“People thought that the referendum would be the end of it, and of course in many respects it was just the beginning of the argument,” says David Jones, minister for exiting the EU from 2016.
“Vote Leave wound itself up so there was there was nobody there. A number of other organisations did spring up to fill that vacuum.
“And Brexit Central was a very important one.”
Headed up by Jonathan Isaby, another former chief executive of the TaxPayers’ Alliance, Brexit Central also ended up being based at 55 Tufton Street.
“So it became almost required reading for those who were on the pro-Brexit side of the argument,” says Mr Jones. “Every day you’d check in at Brexit Central and see what they were reporting.”
Boris Johnson’s victory in 2019 – and his pledge to take the UK out of the EU’s single market and customs union – was another huge moment for Tufton Street.
After the financial crash, once-fringe views on public spending had become mainstream – and now the same happened with Brexit.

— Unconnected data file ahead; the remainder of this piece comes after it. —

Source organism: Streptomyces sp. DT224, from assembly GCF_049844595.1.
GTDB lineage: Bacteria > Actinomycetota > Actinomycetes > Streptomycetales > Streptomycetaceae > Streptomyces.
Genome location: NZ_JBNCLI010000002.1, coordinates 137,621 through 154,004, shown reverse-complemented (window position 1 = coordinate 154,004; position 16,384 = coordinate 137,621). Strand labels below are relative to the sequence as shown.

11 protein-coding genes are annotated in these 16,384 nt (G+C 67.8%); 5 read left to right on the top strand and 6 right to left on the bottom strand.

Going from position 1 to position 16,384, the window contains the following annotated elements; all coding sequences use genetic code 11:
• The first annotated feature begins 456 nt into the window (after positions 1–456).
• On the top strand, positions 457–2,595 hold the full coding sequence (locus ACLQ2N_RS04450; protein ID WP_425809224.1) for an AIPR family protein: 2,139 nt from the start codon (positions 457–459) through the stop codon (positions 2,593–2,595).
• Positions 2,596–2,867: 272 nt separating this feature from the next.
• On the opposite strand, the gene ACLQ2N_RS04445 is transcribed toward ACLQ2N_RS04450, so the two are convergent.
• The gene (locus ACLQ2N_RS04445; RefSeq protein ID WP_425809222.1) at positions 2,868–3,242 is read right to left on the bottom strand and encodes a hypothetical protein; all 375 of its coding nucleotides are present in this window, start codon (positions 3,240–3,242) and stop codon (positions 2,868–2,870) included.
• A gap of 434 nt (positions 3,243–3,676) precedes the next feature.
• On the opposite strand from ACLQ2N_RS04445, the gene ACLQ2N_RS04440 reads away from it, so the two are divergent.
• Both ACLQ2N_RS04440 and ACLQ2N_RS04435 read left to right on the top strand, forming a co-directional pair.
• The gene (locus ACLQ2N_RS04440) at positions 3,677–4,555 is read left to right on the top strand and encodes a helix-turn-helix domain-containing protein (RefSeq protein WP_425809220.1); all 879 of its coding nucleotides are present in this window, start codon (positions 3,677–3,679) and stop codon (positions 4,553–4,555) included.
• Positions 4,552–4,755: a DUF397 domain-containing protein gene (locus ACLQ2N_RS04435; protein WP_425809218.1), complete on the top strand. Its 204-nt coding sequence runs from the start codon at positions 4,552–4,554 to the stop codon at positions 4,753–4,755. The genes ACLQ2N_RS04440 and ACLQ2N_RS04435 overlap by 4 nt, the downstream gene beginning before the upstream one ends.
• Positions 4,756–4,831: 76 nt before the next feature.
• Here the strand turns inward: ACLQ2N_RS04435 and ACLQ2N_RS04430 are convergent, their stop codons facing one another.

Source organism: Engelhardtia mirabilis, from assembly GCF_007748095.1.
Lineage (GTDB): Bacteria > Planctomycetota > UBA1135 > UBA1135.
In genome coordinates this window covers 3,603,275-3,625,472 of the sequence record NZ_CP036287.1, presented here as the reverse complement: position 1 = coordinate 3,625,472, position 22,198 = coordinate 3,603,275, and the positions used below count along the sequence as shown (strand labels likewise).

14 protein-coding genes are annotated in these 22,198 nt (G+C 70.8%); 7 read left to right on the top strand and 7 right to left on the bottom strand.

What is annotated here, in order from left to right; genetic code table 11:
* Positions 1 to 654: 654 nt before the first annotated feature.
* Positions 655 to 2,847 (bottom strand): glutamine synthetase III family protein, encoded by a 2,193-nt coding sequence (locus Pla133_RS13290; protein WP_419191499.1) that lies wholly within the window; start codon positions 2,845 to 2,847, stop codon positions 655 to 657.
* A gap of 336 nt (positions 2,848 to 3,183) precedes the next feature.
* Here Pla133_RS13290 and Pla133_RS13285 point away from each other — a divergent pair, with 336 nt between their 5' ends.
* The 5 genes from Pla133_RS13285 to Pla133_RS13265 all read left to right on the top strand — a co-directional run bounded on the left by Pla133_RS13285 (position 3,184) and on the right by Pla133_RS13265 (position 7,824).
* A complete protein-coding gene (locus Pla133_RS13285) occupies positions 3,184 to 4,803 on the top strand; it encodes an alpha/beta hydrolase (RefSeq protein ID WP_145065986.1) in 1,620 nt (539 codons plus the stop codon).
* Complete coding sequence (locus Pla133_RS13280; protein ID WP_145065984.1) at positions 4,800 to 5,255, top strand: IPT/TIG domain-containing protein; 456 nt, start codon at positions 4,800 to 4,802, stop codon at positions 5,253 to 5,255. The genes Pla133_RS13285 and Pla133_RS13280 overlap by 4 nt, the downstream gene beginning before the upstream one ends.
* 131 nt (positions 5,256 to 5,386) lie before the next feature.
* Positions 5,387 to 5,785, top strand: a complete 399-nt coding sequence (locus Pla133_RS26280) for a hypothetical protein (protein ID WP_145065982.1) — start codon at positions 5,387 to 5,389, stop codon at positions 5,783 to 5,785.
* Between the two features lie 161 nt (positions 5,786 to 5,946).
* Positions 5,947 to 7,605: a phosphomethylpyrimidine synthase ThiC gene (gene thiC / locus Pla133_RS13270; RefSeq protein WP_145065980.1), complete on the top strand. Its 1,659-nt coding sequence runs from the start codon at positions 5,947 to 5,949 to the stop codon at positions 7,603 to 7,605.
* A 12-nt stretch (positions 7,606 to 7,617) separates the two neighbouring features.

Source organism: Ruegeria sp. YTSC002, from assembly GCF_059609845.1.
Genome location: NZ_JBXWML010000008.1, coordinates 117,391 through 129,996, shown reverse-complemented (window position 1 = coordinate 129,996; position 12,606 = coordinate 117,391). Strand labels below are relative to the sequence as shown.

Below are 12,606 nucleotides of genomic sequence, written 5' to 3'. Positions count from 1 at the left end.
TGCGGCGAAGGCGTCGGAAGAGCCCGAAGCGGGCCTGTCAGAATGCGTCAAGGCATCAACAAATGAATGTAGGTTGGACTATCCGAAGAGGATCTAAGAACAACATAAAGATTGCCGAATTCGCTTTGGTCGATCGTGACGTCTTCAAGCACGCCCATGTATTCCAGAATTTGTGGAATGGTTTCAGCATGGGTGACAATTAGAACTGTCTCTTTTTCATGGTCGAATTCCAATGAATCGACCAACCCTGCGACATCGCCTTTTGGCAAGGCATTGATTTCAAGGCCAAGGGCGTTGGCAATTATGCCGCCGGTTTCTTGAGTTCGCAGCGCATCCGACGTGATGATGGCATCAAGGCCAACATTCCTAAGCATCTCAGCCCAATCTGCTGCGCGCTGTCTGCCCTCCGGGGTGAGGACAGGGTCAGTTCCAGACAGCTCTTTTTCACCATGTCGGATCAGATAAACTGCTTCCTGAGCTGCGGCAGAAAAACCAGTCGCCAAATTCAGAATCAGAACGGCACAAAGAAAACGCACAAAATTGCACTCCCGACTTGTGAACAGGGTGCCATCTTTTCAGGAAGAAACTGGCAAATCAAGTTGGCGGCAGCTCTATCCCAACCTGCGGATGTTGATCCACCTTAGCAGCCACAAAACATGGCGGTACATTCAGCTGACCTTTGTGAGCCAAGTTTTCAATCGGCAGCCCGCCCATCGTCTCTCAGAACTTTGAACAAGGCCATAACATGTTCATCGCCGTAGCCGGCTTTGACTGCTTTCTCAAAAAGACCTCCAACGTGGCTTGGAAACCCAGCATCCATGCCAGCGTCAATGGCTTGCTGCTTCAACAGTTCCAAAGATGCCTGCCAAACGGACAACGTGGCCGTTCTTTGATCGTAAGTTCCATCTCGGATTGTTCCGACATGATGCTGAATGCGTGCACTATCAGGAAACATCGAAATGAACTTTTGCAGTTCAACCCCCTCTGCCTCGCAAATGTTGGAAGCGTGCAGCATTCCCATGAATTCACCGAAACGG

The apparent influence made the argument around who funds these groups rear its head again.
But while privately critical of where the money comes from, the Labour Party hasn’t made it a public priority to reform the rules governing this area of politics.
“55 Tufton Street shouldn’t have any more influence than any other street in the UK,” says Angela Rayner, Labour’s deputy leader.
“That street seems to dominate particular policy and what’s happening in government and legislation and it’s not transparent enough.
“Labour would consult on the wider definition of what lobby groups are – so that would include what is currently known as think tanks because we don’t believe that the definition is wide enough, but also around transparency around where their funding comes from as well.”
The BBC did ask representatives from the organisations mentioned for an interview, but no-one came forward.
Labour may want to change the rules – but for now, that’s not in their gift.
Instead, last week’s financial statement seemed to confirm that Liz Truss is more aligned with the ideas floating around No 55 than any of the previous recent occupants of No 10.